5. Yes, the government's job is to track diseases

    And yes measles can be mostly mild but meningitis is a real threat for up to five years following the measles and that is very serious.

  6. Kathy, I think the meningitis to which you're referring is a type of encephalitis

    Subacute sclerosing panencephalitis (SSPE) is a rare chronic, progressive encephalitis that affects primarily children and young adults, caused by a persistent infection of immune resistant measles virus (which can be a result of a mutation of the virus itself). 1 in 100,000 people infected with measles develop SSPE

    Anyway even the 1 in 100,000 may overstate the risk since it refers to reported not overall cases and in the pre-vaccine era there were 10x more cases than reported cases. Today there is evidence that the risk for SSPE is higher but that data comes from one "epidemic" between 1989-91 in which the most vulnerable populations were most affected: the poor and the young. The imapact on the young is thought to be influenced by a reduction in the quality of maternal antibodies due to mothers of the time having vaccine induced, rather than natural immunity. So no I don't think death is a "very real threat." i think it is in a healthy, well-nourished child a highly unlikely one. But I think it's up to parents, not the government, to make the risk / reward calculation in regards to vaccination.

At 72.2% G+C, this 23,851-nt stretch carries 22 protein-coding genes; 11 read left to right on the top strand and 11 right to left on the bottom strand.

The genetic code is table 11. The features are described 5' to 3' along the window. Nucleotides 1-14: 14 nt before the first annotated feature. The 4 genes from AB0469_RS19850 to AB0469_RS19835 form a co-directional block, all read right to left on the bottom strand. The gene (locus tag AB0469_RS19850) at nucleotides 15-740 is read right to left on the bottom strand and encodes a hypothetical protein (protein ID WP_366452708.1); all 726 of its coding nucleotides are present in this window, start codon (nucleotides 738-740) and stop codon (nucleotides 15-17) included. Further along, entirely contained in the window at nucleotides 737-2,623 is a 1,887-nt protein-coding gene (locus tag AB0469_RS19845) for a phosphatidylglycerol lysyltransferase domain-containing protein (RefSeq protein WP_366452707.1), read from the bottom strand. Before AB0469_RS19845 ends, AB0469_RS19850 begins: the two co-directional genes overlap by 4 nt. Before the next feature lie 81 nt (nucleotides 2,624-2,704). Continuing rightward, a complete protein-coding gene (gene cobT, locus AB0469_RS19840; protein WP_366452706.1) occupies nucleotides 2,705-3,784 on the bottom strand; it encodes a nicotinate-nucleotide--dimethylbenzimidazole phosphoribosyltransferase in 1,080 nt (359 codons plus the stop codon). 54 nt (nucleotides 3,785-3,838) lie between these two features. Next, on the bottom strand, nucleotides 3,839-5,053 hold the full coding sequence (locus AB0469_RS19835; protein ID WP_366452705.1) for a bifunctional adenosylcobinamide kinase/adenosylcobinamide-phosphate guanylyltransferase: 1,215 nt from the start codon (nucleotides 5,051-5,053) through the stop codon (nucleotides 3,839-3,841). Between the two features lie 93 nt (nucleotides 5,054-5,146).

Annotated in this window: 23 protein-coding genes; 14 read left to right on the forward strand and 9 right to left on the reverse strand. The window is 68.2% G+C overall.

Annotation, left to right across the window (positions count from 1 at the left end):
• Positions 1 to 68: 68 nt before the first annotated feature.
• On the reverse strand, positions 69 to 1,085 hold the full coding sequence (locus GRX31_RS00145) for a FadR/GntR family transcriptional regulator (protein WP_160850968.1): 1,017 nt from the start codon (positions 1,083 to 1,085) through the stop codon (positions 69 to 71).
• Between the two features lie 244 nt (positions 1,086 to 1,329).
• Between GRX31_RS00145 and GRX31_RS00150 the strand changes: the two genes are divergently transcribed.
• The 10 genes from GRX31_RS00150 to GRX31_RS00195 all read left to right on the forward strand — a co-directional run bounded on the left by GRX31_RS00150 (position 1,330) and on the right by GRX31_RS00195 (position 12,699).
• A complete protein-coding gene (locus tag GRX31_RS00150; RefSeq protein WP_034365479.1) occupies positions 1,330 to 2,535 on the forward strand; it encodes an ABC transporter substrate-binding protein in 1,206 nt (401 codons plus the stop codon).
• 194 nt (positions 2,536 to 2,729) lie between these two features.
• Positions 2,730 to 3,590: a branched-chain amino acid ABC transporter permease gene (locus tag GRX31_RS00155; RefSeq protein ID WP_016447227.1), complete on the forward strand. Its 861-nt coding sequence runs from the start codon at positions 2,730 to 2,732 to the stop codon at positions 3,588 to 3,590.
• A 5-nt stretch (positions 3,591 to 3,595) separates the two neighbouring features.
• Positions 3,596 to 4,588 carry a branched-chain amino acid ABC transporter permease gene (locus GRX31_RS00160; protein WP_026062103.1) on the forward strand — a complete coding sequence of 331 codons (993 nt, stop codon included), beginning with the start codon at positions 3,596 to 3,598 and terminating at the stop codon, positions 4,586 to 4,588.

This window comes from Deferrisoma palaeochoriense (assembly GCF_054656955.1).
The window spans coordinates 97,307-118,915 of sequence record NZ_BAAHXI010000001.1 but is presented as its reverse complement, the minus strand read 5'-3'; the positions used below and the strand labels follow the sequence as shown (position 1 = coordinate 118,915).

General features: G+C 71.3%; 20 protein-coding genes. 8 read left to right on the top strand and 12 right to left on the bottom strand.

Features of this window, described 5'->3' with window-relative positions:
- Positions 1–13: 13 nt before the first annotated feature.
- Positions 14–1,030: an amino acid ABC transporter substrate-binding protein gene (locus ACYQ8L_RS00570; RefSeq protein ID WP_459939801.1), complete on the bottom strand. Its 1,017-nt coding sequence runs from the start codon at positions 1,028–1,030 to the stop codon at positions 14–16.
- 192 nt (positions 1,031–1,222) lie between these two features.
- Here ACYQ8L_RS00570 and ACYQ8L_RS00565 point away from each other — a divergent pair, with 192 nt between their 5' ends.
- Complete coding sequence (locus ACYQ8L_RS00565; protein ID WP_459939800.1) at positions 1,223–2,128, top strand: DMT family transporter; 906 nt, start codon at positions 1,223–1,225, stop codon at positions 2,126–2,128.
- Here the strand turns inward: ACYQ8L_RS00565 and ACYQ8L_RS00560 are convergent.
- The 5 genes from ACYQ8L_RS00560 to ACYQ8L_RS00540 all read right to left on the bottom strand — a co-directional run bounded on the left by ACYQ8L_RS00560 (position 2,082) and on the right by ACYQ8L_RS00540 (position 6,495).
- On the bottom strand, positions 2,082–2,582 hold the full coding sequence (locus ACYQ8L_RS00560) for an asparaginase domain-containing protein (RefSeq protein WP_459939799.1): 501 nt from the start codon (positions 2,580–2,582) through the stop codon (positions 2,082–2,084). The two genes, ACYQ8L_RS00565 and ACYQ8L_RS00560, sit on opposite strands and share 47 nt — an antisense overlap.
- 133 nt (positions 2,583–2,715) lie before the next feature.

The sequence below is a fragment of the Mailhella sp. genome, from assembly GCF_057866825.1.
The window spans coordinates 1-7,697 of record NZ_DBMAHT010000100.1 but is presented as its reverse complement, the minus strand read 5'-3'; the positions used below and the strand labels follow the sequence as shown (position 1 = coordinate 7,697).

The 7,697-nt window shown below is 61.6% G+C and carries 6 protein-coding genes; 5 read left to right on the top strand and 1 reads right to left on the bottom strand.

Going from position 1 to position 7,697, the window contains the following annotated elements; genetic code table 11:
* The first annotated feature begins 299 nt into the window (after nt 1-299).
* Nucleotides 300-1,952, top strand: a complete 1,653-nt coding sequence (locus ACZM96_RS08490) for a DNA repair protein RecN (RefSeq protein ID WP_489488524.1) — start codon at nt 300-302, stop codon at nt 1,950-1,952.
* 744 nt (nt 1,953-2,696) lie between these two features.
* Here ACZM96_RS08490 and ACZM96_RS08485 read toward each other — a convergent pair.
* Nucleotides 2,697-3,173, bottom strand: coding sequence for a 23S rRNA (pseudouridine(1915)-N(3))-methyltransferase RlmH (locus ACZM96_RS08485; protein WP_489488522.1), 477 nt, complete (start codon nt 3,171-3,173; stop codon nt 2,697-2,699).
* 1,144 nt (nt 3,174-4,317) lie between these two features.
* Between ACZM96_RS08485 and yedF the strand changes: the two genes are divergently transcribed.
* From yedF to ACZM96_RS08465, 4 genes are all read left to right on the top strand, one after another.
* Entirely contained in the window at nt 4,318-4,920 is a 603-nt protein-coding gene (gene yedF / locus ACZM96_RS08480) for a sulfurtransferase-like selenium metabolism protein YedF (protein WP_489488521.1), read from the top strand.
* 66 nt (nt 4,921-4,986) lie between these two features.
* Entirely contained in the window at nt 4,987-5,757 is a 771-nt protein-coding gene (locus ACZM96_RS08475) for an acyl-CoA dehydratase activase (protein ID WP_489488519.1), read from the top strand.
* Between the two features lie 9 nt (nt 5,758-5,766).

7. The SSPE paragraph is from Wikipedia

  8. Kathy, yes indeed there are ways to keep people from catching illnesses at healthcare facilities. For example, where I live there was an outbreak of chickenpox. Most of the children who got it go to the same medical practice, but no one got it through the medical practice, they got it on purpose at local CP parties. So how did the medical practice avoid spreading CP to the people who didn't want it? The doctors saw the CP kids (so they could put it into their medical records, none actually needed medical care) in their cars out in the parking lot. Then the doctors went back inside and washed up carefully before they saw another patient.